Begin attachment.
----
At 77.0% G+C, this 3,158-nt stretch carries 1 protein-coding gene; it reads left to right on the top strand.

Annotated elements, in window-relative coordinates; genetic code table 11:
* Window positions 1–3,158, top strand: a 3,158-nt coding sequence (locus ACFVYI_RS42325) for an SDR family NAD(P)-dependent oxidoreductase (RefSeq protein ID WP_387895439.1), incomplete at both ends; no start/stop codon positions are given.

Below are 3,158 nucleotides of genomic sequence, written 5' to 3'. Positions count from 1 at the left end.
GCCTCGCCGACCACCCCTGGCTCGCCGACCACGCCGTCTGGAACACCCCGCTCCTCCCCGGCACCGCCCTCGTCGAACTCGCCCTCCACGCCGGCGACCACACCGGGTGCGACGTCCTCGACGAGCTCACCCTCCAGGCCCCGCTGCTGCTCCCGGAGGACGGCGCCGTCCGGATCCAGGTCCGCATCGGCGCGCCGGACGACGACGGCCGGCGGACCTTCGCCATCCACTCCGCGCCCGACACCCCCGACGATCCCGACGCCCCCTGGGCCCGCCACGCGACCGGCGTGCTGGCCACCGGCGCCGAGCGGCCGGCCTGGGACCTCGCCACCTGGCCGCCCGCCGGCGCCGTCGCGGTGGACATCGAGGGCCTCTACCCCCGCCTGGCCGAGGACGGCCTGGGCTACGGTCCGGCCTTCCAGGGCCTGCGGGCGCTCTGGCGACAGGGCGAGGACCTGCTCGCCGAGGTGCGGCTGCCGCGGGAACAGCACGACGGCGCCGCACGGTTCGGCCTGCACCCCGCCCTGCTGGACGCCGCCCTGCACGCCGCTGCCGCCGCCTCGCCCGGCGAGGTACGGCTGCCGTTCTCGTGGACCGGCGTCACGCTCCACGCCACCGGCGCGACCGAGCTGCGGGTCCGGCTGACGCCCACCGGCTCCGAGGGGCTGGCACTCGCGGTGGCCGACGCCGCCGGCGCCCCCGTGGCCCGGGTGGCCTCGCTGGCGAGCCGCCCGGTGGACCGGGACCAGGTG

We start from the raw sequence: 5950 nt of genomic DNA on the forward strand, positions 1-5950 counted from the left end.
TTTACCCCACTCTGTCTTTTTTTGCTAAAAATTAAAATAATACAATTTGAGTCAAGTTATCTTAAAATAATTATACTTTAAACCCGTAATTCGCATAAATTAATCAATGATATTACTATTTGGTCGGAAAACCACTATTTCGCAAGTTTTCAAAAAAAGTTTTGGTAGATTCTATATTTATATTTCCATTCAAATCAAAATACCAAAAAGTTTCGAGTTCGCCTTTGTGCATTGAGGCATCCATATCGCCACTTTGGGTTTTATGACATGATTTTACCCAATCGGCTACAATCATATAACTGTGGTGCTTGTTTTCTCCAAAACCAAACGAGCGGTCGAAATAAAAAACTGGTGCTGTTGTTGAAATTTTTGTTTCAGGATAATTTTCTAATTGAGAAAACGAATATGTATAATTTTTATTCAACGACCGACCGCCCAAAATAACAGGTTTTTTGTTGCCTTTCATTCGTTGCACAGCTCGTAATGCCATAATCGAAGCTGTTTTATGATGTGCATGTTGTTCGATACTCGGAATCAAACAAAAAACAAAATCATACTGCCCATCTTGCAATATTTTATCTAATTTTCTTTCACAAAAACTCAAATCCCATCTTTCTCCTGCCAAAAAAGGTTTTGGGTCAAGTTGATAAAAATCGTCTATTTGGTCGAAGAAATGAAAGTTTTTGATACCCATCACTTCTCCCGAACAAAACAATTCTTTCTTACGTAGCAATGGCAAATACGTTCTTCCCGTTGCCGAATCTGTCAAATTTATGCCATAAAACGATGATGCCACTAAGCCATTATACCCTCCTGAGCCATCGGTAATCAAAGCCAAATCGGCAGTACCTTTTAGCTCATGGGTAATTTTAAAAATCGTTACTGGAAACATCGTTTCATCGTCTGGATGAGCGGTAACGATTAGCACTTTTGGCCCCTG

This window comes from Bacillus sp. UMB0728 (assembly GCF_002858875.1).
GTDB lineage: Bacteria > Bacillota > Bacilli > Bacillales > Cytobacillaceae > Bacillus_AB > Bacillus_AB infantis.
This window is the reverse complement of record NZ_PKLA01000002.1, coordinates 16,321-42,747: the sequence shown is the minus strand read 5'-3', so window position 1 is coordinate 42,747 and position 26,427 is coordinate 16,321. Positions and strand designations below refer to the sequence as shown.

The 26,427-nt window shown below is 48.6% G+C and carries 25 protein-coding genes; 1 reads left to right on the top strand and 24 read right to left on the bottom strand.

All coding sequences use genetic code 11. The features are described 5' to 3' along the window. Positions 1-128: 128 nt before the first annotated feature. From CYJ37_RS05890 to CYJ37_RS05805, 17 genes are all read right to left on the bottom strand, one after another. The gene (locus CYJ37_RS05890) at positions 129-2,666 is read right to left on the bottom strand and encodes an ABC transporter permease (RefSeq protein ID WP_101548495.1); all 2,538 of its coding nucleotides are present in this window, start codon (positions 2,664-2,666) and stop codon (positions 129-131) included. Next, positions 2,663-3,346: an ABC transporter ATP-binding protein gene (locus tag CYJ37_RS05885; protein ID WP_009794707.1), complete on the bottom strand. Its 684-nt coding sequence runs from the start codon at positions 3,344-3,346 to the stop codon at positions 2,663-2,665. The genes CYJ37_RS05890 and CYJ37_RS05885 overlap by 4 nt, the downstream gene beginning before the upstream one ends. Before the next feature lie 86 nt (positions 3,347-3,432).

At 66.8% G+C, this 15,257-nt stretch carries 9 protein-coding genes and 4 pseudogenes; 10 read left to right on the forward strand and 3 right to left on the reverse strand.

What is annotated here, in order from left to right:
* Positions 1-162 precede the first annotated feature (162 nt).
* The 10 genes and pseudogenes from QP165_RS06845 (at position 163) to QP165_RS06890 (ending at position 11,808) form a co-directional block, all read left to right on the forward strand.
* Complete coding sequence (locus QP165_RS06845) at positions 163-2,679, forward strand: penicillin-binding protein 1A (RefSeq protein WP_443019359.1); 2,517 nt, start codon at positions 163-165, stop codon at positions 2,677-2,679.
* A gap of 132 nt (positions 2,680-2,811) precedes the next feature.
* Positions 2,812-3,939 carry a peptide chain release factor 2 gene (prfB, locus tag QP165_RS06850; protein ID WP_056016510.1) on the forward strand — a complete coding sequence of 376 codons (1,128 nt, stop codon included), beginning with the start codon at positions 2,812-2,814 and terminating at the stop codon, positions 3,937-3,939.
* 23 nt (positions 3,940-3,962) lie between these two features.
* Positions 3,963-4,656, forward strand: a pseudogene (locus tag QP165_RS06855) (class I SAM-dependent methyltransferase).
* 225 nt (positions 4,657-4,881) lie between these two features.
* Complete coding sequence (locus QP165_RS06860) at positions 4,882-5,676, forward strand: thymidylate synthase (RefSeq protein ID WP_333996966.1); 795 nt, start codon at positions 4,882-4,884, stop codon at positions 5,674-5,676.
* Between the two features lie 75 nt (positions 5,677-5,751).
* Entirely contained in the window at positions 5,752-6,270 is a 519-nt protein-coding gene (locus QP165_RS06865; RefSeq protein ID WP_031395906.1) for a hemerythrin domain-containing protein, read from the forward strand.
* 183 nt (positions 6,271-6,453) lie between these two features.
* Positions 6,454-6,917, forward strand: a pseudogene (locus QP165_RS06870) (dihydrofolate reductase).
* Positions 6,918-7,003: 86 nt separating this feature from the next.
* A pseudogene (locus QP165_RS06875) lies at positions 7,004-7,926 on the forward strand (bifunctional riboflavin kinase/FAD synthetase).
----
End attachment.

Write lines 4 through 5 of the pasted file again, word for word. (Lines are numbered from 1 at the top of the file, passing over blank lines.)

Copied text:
Below are 3,158 nucleotides of genomic sequence, written 5' to 3'. Positions count from 1 at the left end.
GCCTCGCCGACCACCCCTGGCTCGCCGACCACGCCGTCTGGAACACCCCGCTCCTCCCCGGCACCGCCCTCGTCGAACTCGCCCTCCACGCCGGCGACCACACCGGGTGCGACGTCCTCGACGAGCTCACCCTCCAGGCCCCGCTGCTGCTCCCGGAGGACGGCGCCGTCCGGATCCAGGTCCGCATCGGCGCGCCGGACGACGACGGCCGGCGGACCTTCGCCATCCACTCCGCGCCCGACACCCCCGACGATCCCGACGCCCCCTGGGCCCGCCACGCGACCGGCGTGCTGGCCACCGGCGCCGAGCGGCCGGCCTGGGACCTCGCCACCTGGCCGCCCGCCGGCGCCGTCGCGGTGGACATCGAGGGCCTCTACCCCCGCCTGGCCGAGGACGGCCTGGGCTACGGTCCGGCCTTCCAGGGCCTGCGGGCGCTCTGGCGACAGGGCGAGGACCTGCTCGCCGAGGTGCGGCTGCCGCGGGAACAGCACGACGGCGCCGCACGGTTCGGCCTGCACCCCGCCCTGCTGGACGCCGCCCTGCACGCCGCTGCCGCCGCCTCGCCCGGCGAGGTACGGCTGCCGTTCTCGTGGACCGGCGTCACGCTCCACGCCACCGGCGCGACCGAGCTGCGGGTCCGGCTGACGCCCACCGGCTCCGAGGGGCTGGCACTCGCGGTGGCCGACGCCGCCGGCGCCCCCGTGGCCCGGGTGGCCTCGCTGGCGAGCCGCCCGGTGGACCGGGACCAGGTG